I had another thought after reading the transcript of the media scrum on talking points memo. The questioning was relatively harsh, but was still questioning... the reporters weren't calling "bull" on McClellan, and they still have to worry about whether or not they'll lose access and how they're going to frame this as a story. Most importantly, though, Bush isn't going to be directly questioned about any of this... there's no way he'd call a press conference.
It was reading that transcript that I just realized how important and necessary the concept of an official opposition is, and have a renewed appreciation of the Westminster parliamentary system.
Were this to happen in Canada or the U.K. (or any number of other parliamentary systems), Bush would be right there, out in front of the opposition, who aren't only asking questions but making the accusation... and he'd be forced to answer them. Yes, he'd probably resort to a party line, too, but watching Blair and the Conservatives during the post-war intelligence fracas shows just how different the situation is. Bush would be under fire all day, every day, and have to respond to the accusations personally... and if he flubbed up, it'd be all over the national media.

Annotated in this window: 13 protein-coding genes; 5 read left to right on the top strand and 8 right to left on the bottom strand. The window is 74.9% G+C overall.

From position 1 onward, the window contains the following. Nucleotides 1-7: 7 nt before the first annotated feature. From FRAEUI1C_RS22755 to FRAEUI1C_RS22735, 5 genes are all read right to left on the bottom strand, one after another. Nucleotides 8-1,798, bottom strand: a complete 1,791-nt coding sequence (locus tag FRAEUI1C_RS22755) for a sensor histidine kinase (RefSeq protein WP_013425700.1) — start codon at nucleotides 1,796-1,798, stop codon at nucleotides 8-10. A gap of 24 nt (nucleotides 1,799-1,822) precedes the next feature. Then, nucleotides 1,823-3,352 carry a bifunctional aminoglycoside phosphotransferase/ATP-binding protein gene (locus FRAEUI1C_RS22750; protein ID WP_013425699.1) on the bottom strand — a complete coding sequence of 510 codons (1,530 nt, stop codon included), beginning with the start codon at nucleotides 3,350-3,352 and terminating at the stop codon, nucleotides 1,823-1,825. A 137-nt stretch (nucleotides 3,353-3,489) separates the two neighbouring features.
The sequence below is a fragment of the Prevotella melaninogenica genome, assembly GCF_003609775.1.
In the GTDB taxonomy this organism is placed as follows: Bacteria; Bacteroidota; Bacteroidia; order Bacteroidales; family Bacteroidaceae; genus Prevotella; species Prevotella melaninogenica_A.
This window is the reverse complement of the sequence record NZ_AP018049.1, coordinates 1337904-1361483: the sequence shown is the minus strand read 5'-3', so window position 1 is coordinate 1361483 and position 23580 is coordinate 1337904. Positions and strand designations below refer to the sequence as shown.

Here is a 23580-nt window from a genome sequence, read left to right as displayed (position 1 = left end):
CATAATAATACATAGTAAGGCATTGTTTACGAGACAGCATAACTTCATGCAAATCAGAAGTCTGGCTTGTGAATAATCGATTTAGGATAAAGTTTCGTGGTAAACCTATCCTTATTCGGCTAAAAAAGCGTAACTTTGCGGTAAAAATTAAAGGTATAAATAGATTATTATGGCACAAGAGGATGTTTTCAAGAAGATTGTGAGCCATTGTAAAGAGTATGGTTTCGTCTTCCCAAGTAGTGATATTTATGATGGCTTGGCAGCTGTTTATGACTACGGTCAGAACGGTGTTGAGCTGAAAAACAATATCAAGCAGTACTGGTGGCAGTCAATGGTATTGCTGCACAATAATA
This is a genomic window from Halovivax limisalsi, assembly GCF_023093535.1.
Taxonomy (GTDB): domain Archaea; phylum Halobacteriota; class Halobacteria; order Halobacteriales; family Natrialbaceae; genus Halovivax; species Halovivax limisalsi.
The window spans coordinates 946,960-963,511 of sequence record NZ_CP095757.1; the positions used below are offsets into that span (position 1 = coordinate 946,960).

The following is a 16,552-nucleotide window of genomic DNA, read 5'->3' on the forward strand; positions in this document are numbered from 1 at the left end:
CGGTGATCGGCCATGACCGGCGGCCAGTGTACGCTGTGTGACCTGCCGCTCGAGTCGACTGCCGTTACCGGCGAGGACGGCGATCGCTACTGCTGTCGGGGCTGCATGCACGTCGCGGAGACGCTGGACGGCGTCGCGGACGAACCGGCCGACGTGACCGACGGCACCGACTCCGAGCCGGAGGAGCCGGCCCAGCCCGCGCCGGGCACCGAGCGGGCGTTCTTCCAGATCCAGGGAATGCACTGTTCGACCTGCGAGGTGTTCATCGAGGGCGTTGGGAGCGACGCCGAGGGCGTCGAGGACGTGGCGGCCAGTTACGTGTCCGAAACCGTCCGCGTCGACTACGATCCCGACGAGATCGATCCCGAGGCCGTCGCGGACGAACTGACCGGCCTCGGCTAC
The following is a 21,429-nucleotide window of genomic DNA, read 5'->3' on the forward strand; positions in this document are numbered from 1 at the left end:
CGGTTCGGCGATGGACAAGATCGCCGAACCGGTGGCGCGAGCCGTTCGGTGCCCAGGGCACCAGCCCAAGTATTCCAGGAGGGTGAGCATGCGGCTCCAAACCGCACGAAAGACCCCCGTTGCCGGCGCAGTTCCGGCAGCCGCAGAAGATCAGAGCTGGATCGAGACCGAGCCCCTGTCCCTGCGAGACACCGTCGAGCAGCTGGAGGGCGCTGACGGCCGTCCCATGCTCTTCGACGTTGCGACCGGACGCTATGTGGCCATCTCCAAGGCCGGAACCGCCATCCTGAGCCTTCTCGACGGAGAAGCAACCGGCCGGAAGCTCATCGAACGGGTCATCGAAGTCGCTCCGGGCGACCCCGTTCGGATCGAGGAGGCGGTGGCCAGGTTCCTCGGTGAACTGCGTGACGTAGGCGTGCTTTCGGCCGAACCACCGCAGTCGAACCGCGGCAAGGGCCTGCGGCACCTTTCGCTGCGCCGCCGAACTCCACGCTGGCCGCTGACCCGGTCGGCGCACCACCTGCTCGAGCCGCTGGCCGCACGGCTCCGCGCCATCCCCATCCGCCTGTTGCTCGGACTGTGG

Instead, he cowers behind McClellan and his advisors, and is not only allowed to do so but practically encouraged to do so.